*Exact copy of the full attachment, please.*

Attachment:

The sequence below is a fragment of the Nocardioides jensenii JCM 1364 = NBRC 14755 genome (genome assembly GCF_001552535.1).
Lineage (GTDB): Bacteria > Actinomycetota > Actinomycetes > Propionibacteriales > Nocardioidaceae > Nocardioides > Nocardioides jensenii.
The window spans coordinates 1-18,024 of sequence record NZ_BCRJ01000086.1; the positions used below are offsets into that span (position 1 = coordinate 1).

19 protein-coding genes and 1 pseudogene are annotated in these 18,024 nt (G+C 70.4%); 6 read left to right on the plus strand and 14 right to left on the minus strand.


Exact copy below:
The sequence below is a fragment of the Nocardioides jensenii JCM 1364 = NBRC 14755 genome (genome assembly GCF_001552535.1).
Lineage (GTDB): Bacteria > Actinomycetota > Actinomycetes > Propionibacteriales > Nocardioidaceae > Nocardioides > Nocardioides jensenii.
The window spans coordinates 1-18,024 of sequence record NZ_BCRJ01000086.1; the positions used below are offsets into that span (position 1 = coordinate 1).

19 protein-coding genes and 1 pseudogene are annotated in these 18,024 nt (G+C 70.4%); 6 read left to right on the plus strand and 14 right to left on the minus strand.